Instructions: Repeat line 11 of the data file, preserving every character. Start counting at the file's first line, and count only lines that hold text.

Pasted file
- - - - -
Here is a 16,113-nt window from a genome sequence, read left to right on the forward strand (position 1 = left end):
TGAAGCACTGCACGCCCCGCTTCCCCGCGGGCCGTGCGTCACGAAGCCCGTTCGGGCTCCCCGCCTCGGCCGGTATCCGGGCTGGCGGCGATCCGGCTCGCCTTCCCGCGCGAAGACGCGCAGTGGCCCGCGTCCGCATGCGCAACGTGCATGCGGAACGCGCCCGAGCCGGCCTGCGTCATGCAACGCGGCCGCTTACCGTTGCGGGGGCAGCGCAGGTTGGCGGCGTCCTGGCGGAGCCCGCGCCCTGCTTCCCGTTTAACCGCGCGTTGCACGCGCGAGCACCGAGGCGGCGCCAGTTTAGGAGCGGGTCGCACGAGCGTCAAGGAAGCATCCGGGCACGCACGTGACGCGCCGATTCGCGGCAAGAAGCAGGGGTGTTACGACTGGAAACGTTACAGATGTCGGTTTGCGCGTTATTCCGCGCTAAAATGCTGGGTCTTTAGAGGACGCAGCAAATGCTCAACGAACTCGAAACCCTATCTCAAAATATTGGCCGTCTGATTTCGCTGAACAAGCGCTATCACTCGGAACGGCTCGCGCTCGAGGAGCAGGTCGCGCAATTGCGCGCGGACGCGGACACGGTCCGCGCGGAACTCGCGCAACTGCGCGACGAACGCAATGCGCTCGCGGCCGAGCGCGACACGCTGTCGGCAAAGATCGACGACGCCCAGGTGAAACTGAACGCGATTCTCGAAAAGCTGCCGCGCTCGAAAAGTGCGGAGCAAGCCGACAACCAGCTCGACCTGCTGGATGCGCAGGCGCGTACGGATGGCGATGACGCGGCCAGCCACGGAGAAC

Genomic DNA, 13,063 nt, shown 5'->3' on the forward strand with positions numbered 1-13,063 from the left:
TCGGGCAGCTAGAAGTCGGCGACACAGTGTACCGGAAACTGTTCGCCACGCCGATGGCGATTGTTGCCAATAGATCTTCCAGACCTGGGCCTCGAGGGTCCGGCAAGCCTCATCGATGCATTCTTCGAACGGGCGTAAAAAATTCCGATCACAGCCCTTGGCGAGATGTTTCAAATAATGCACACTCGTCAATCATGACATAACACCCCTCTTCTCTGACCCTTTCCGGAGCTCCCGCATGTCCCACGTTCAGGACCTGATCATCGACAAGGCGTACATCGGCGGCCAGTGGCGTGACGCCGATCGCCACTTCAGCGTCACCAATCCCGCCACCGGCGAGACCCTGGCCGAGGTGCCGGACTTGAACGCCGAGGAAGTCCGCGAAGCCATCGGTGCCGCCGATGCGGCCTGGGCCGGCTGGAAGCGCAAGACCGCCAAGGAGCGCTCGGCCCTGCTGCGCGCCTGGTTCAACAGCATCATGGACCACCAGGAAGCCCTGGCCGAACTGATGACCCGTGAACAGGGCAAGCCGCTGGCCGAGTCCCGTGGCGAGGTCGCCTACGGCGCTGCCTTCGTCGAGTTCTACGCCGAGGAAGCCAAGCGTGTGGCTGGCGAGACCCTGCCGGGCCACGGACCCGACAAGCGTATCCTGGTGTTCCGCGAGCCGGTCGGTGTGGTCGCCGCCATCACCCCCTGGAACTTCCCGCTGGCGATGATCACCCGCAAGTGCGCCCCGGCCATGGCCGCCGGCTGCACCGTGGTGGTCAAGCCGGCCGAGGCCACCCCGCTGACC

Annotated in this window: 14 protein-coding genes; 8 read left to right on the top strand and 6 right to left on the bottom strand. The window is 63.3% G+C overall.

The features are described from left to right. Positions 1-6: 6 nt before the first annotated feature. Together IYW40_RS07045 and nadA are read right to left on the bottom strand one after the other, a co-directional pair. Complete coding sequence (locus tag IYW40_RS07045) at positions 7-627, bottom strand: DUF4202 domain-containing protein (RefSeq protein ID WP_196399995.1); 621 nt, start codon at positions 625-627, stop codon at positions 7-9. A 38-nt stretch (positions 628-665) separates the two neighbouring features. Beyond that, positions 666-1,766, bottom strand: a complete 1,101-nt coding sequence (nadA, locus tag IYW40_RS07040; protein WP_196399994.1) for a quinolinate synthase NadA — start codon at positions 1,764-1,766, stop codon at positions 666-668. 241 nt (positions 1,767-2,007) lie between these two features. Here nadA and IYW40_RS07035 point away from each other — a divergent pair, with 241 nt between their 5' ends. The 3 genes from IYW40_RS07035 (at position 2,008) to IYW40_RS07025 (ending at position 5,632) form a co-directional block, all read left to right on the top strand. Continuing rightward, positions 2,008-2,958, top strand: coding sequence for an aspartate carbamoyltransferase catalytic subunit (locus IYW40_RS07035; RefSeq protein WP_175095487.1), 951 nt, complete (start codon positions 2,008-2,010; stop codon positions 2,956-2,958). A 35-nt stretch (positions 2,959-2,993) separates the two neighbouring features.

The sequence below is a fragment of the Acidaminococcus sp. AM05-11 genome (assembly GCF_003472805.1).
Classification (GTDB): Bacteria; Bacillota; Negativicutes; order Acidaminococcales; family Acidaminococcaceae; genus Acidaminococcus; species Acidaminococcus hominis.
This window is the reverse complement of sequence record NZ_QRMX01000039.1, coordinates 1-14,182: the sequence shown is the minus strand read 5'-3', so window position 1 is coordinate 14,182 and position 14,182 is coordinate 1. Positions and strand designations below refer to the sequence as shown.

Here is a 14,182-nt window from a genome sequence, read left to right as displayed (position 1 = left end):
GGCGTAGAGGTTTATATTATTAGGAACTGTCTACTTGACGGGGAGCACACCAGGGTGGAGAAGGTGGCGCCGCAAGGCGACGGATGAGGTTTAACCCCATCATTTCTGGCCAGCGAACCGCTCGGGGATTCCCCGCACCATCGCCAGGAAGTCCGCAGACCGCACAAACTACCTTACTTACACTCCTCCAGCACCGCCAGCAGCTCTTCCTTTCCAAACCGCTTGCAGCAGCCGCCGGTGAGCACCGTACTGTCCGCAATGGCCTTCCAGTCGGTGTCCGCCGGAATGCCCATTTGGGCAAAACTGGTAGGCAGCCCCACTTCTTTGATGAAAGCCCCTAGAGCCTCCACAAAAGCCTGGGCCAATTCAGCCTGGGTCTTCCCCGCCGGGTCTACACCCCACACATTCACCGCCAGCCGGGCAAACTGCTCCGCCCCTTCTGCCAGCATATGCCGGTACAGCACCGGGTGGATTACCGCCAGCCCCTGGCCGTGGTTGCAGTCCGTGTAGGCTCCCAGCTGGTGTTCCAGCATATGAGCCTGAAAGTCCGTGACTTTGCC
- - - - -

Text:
GGCGTAGAGGTTTATATTATTAGGAACTGTCTACTTGACGGGGAGCACACCAGGGTGGAGAAGGTGGCGCCGCAAGGCGACGGATGAGGTTTAACCCCATCATTTCTGGCCAGCGAACCGCTCGGGGATTCCCCGCACCATCGCCAGGAAGTCCGCAGACCGCACAAACTACCTTACTTACACTCCTCCAGCACCGCCAGCAGCTCTTCCTTTCCAAACCGCTTGCAGCAGCCGCCGGTGAGCACCGTACTGTCCGCAATGGCCTTCCAGTCGGTGTCCGCCGGAATGCCCATTTGGGCAAAACTGGTAGGCAGCCCCACTTCTTTGATGAAAGCCCCTAGAGCCTCCACAAAAGCCTGGGCCAATTCAGCCTGGGTCTTCCCCGCCGGGTCTACACCCCACACATTCACCGCCAGCCGGGCAAACTGCTCCGCCCCTTCTGCCAGCATATGCCGGTACAGCACCGGGTGGATTACCGCCAGCCCCTGGCCGTGGTTGCAGTCCGTGTAGGCTCCCAGCTGGTGTTCCAGCATATGAGCCTGAAAGTCCGTGACTTTGCC